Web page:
Most occupations require that those who work in it have certain abilities that allow them to do their jobs.
For example, photographers must understand how different camera settings and lighting affect the pictures they take, teachers must be able to use certain techniques to teach math and reading, and computer programmers need to know how to use programming languages. These abilities are known as hard or technical skills and to learn them one usually enrolls in some sort of educational program where he or she receives classroom instruction and often practical training as well. To work in any occupation you also need what are referred to as soft skills.
What Are Soft Skills?
Soft skills are the personal character traits or qualities each of us has. They make up who we are, generally encompassing our attitudes, habits and how we interact with other people. They are much less tangible than hard or technical skills, and unlike them, you do not learn soft skills by enrolling in a training program. You can, however, acquire them through educational, work and life experiences but it will take a concerted effort on your part. Let's say for example, you are terrible at managing your time but find yourself enrolled in a class that requires you to complete numerous projects. If you want to do well you will have to improve your time management skills in order to meet your deadlines. You can learn how to better manage your time by seeking advice from faculty and fellow students or reading helpful articles.
Examples of Soft Skills
Communication Skills: People with good communication skills have the ability to convey information to others either orally or in writing.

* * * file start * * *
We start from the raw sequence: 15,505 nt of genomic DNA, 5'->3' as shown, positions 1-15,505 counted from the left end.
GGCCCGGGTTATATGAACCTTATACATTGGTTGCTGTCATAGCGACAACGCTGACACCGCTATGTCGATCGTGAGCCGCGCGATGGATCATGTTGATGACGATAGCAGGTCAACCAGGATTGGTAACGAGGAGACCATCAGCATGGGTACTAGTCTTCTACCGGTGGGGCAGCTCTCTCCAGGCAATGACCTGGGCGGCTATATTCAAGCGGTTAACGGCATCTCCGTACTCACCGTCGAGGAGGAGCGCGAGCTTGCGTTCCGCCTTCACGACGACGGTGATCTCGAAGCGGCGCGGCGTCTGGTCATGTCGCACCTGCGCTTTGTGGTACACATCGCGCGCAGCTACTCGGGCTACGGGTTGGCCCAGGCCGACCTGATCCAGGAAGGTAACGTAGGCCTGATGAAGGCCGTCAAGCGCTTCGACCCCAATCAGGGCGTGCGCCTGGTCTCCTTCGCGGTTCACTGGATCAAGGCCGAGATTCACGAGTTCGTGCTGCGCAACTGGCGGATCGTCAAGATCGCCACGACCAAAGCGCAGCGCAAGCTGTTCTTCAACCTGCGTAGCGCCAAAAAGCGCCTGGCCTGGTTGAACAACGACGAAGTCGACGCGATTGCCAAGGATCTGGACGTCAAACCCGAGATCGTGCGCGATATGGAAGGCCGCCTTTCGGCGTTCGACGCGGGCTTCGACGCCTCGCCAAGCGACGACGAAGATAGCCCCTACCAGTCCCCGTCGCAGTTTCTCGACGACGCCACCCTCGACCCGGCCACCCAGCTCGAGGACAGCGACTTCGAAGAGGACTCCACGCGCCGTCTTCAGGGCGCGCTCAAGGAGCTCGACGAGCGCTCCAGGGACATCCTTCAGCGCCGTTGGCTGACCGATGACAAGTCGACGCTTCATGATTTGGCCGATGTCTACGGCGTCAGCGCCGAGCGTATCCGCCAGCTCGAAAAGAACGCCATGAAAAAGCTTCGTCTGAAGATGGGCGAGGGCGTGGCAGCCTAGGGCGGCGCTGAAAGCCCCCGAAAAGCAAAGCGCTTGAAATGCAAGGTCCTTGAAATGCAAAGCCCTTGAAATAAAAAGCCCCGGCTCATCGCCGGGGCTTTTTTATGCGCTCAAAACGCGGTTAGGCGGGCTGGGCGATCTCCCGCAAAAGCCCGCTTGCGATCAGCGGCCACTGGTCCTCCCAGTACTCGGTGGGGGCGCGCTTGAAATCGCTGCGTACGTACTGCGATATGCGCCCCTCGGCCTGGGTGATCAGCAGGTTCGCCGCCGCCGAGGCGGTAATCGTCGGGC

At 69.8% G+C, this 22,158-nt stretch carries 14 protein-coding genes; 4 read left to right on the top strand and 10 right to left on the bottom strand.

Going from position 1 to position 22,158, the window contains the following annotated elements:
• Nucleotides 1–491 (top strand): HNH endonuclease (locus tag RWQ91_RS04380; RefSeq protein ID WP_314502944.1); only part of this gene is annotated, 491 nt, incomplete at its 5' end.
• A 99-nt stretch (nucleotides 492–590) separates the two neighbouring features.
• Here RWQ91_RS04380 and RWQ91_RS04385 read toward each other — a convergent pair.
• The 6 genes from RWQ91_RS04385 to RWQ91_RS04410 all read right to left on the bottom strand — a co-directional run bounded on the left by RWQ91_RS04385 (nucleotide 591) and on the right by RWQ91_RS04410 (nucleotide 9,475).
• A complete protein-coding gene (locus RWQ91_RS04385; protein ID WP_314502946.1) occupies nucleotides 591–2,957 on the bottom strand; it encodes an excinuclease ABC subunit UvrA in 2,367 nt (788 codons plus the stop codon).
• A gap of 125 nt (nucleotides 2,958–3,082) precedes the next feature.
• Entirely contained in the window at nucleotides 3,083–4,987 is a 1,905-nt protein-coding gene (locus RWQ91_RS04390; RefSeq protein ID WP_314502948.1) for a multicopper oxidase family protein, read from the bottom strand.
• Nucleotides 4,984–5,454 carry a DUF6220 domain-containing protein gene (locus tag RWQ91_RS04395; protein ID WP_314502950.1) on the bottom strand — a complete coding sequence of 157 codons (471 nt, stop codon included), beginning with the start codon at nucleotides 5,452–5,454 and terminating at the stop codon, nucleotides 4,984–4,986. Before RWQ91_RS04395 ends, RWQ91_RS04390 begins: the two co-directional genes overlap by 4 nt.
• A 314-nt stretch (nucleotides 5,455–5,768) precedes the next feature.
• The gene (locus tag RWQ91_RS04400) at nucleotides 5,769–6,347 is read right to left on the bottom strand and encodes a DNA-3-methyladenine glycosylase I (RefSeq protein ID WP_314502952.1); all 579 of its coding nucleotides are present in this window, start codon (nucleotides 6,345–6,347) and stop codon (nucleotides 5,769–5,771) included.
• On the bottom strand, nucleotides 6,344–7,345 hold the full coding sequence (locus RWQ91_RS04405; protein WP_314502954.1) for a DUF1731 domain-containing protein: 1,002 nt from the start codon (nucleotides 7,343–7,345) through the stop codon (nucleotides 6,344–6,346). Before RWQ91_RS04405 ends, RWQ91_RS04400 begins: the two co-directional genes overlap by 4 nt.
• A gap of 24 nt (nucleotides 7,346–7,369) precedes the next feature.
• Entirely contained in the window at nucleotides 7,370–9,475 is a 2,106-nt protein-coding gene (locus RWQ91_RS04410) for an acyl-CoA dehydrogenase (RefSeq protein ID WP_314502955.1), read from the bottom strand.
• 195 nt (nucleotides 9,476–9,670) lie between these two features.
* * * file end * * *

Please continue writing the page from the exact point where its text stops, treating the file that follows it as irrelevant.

Interpersonal Skills: Having good interpersonal skills means that one has not only the ability to communicate with others, but is willing to listen to people without judging them, share ideas and pitch in when co-workers need help.
Problem Solving and Critical Thinking Skills: Problem solving is the ability to identify a problem and then come up with possible solutions. Critical thinking skills allow you to evaluate each possible solution, using logic and reasoning, to determine which one is most likely to be successful.
Active Listening Skills: Good listeners make an effort to understand what others are saying, interrupting only when appropriate to ask questions that will help clarify the information being shared.
Active Learning Skills: Active learners are willing and able to acquire knowledge and then apply it to their jobs.
Time Management Skills: Those who are good at managing their time know how to schedule their tasks in order to complete projects according to deadlines. They are good at prioritizing their work.
Team Player: Those who are team players are cooperative and can be leaders or participants, as necessitated by the situation at hand. They are willing to share responsibility with other team members, whether that means taking credit for successes or responsibility for failures.
Professionalism: This characteristic is hard to define, but it's very apparent when someone is lacking it. It's probably the one trait that every employer desires, regardless of what you do or where you work. Professionalism encompasses many things including showing up on time, being polite, being generally pleasant and helpful, dressing appropriately and taking responsibility for your own actions.
Reading Comprehension Skills: Individuals with strong reading comprehension skills have little difficulty understanding the content of written materials.
Flexibility and Adaptability: People who are flexible and adaptable react well to changes in their jobs and work environments. They have a positive can-do attitude about anything that gets thrown their way.
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